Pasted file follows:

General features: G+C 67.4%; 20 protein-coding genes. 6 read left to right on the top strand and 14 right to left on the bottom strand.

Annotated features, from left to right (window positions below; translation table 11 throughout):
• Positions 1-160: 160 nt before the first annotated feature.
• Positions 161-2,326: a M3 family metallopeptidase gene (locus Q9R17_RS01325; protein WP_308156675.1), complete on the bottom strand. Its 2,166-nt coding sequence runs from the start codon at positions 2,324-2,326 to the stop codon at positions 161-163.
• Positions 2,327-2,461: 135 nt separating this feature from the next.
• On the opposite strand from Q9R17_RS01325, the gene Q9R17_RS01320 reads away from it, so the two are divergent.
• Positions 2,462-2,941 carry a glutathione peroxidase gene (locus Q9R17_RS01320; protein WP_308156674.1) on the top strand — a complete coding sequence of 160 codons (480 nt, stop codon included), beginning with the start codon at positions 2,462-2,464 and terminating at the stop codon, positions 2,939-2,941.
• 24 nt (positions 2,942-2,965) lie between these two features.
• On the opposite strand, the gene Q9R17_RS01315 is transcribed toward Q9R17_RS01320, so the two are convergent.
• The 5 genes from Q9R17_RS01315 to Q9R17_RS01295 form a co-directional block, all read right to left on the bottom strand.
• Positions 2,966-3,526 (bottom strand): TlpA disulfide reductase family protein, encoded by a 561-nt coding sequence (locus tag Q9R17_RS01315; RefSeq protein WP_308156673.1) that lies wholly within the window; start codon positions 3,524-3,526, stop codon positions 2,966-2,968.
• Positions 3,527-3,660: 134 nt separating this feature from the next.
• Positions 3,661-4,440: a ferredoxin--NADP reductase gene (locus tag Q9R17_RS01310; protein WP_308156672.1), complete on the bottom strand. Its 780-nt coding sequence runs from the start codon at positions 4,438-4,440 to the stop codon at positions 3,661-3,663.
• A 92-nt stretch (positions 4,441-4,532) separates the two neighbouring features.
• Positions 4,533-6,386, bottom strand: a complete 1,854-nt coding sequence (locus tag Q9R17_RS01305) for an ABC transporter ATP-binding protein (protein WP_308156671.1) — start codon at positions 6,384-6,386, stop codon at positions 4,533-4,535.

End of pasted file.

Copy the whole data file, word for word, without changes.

General features: G+C 67.4%; 20 protein-coding genes. 6 read left to right on the top strand and 14 right to left on the bottom strand.

Annotated features, from left to right (window positions below; translation table 11 throughout):
• Positions 1-160: 160 nt before the first annotated feature.
• Positions 161-2,326: a M3 family metallopeptidase gene (locus Q9R17_RS01325; protein WP_308156675.1), complete on the bottom strand. Its 2,166-nt coding sequence runs from the start codon at positions 2,324-2,326 to the stop codon at positions 161-163.
• Positions 2,327-2,461: 135 nt separating this feature from the next.
• On the opposite strand from Q9R17_RS01325, the gene Q9R17_RS01320 reads away from it, so the two are divergent.
• Positions 2,462-2,941 carry a glutathione peroxidase gene (locus Q9R17_RS01320; protein WP_308156674.1) on the top strand — a complete coding sequence of 160 codons (480 nt, stop codon included), beginning with the start codon at positions 2,462-2,464 and terminating at the stop codon, positions 2,939-2,941.
• 24 nt (positions 2,942-2,965) lie between these two features.
• On the opposite strand, the gene Q9R17_RS01315 is transcribed toward Q9R17_RS01320, so the two are convergent.
• The 5 genes from Q9R17_RS01315 to Q9R17_RS01295 form a co-directional block, all read right to left on the bottom strand.
• Positions 2,966-3,526 (bottom strand): TlpA disulfide reductase family protein, encoded by a 561-nt coding sequence (locus tag Q9R17_RS01315; RefSeq protein WP_308156673.1) that lies wholly within the window; start codon positions 3,524-3,526, stop codon positions 2,966-2,968.
• Positions 3,527-3,660: 134 nt separating this feature from the next.
• Positions 3,661-4,440: a ferredoxin--NADP reductase gene (locus tag Q9R17_RS01310; protein WP_308156672.1), complete on the bottom strand. Its 780-nt coding sequence runs from the start codon at positions 4,438-4,440 to the stop codon at positions 3,661-3,663.
• A 92-nt stretch (positions 4,441-4,532) separates the two neighbouring features.
• Positions 4,533-6,386, bottom strand: a complete 1,854-nt coding sequence (locus tag Q9R17_RS01305) for an ABC transporter ATP-binding protein (protein WP_308156671.1) — start codon at positions 6,384-6,386, stop codon at positions 4,533-4,535.